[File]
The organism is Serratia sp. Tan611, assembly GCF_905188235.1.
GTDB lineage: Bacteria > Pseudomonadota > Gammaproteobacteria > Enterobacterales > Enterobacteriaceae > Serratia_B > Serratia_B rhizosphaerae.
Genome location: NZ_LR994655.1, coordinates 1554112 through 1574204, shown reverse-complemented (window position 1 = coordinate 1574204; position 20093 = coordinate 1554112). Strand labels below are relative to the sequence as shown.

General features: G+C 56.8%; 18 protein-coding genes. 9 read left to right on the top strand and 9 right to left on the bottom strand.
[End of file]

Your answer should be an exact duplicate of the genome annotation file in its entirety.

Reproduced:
The organism is Serratia sp. Tan611, assembly GCF_905188235.1.
GTDB lineage: Bacteria > Pseudomonadota > Gammaproteobacteria > Enterobacterales > Enterobacteriaceae > Serratia_B > Serratia_B rhizosphaerae.
Genome location: NZ_LR994655.1, coordinates 1554112 through 1574204, shown reverse-complemented (window position 1 = coordinate 1574204; position 20093 = coordinate 1554112). Strand labels below are relative to the sequence as shown.

General features: G+C 56.8%; 18 protein-coding genes. 9 read left to right on the top strand and 9 right to left on the bottom strand.